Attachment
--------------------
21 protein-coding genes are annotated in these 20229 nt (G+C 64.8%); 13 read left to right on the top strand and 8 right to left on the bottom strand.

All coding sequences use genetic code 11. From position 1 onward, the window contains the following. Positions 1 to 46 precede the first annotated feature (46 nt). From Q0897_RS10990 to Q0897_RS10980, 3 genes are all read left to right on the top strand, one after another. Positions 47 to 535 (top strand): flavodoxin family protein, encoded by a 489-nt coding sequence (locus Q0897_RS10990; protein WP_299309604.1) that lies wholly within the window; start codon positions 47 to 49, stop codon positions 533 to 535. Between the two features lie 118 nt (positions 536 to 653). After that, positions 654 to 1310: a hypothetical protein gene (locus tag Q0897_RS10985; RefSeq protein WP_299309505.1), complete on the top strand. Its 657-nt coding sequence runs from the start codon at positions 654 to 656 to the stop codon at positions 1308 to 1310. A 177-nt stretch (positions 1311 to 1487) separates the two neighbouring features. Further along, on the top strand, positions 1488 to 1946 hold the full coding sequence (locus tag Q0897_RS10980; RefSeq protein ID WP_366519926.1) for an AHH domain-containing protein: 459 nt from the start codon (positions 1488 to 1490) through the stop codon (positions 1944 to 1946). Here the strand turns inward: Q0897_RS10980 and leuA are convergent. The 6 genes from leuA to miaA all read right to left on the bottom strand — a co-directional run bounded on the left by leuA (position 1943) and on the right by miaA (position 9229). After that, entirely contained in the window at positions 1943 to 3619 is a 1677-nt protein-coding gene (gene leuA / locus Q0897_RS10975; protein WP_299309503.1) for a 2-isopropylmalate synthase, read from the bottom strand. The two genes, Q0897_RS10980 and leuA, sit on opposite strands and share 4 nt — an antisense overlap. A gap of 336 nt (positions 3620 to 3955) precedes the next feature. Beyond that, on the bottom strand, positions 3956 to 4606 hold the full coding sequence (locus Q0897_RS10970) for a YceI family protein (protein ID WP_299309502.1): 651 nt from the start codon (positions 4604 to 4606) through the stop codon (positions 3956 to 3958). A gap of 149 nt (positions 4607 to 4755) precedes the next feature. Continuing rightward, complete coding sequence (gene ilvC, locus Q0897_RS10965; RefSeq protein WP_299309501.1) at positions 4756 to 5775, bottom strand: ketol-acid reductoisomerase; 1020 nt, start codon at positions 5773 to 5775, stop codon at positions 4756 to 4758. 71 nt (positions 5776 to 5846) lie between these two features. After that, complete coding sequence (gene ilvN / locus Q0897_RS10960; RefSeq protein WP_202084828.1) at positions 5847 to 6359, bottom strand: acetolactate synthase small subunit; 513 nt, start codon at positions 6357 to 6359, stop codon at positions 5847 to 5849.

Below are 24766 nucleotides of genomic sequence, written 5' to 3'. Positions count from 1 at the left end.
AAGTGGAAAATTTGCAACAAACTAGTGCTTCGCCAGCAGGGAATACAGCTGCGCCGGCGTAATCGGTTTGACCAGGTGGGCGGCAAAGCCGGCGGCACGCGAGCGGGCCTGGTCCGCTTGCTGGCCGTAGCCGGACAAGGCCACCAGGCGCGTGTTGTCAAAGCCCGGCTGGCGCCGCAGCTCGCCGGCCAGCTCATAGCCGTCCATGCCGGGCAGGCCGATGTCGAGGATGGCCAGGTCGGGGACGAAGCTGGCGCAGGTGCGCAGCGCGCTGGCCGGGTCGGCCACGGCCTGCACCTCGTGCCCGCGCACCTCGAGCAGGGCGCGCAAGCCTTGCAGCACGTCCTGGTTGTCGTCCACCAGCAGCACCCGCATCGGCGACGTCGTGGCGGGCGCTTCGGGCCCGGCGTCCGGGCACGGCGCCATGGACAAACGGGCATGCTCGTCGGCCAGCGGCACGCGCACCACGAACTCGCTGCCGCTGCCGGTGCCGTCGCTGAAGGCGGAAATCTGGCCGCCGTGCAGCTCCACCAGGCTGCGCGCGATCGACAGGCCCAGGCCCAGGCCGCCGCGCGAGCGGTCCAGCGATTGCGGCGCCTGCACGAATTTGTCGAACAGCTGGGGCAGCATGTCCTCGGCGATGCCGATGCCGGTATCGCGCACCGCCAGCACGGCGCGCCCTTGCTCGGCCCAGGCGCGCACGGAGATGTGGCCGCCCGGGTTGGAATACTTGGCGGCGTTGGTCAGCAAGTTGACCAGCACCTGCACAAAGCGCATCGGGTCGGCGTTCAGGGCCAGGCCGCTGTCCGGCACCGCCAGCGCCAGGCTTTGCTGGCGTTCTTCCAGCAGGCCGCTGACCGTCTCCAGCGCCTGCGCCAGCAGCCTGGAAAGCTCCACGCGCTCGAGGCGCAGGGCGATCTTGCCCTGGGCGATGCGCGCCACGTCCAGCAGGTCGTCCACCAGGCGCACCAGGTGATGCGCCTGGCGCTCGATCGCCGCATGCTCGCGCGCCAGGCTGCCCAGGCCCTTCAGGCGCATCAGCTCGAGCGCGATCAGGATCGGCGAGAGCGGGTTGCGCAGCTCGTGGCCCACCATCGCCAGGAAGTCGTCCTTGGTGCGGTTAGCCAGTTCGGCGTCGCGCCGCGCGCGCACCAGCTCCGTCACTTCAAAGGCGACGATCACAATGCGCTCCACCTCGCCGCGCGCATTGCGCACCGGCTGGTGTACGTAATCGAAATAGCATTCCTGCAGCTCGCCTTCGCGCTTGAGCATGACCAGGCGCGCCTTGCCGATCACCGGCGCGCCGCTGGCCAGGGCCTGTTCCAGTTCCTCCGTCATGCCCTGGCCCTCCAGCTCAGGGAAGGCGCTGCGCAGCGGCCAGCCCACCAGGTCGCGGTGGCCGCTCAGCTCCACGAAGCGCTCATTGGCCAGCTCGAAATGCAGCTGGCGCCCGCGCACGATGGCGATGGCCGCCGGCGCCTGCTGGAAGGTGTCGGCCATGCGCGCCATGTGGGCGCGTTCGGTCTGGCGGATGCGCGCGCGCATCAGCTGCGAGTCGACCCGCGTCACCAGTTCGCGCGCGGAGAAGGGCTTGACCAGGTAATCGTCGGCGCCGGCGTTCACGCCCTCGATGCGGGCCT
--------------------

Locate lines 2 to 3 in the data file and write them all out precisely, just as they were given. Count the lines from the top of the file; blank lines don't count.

All coding sequences use genetic code 11. From position 1 onward, the window contains the following. Positions 1 to 46 precede the first annotated feature (46 nt). From Q0897_RS10990 to Q0897_RS10980, 3 genes are all read left to right on the top strand, one after another. Positions 47 to 535 (top strand): flavodoxin family protein, encoded by a 489-nt coding sequence (locus Q0897_RS10990; protein WP_299309604.1) that lies wholly within the window; start codon positions 47 to 49, stop codon positions 533 to 535. Between the two features lie 118 nt (positions 536 to 653). After that, positions 654 to 1310: a hypothetical protein gene (locus tag Q0897_RS10985; RefSeq protein WP_299309505.1), complete on the top strand. Its 657-nt coding sequence runs from the start codon at positions 654 to 656 to the stop codon at positions 1308 to 1310. A 177-nt stretch (positions 1311 to 1487) separates the two neighbouring features. Further along, on the top strand, positions 1488 to 1946 hold the full coding sequence (locus tag Q0897_RS10980; RefSeq protein ID WP_366519926.1) for an AHH domain-containing protein: 459 nt from the start codon (positions 1488 to 1490) through the stop codon (positions 1944 to 1946). Here the strand turns inward: Q0897_RS10980 and leuA are convergent. The 6 genes from leuA to miaA all read right to left on the bottom strand — a co-directional run bounded on the left by leuA (position 1943) and on the right by miaA (position 9229). After that, entirely contained in the window at positions 1943 to 3619 is a 1677-nt protein-coding gene (gene leuA / locus Q0897_RS10975; protein WP_299309503.1) for a 2-isopropylmalate synthase, read from the bottom strand. The two genes, Q0897_RS10980 and leuA, sit on opposite strands and share 4 nt — an antisense overlap. A gap of 336 nt (positions 3620 to 3955) precedes the next feature. Beyond that, on the bottom strand, positions 3956 to 4606 hold the full coding sequence (locus Q0897_RS10970) for a YceI family protein (protein ID WP_299309502.1): 651 nt from the start codon (positions 4604 to 4606) through the stop codon (positions 3956 to 3958). A gap of 149 nt (positions 4607 to 4755) precedes the next feature. Continuing rightward, complete coding sequence (gene ilvC, locus Q0897_RS10965; RefSeq protein WP_299309501.1) at positions 4756 to 5775, bottom strand: ketol-acid reductoisomerase; 1020 nt, start codon at positions 5773 to 5775, stop codon at positions 4756 to 4758. 71 nt (positions 5776 to 5846) lie between these two features. After that, complete coding sequence (gene ilvN / locus Q0897_RS10960; RefSeq protein WP_202084828.1) at positions 5847 to 6359, bottom strand: acetolactate synthase small subunit; 513 nt, start codon at positions 6357 to 6359, stop codon at positions 5847 to 5849.

Below are 24766 nucleotides of genomic sequence, written 5' to 3'. Positions count from 1 at the left end.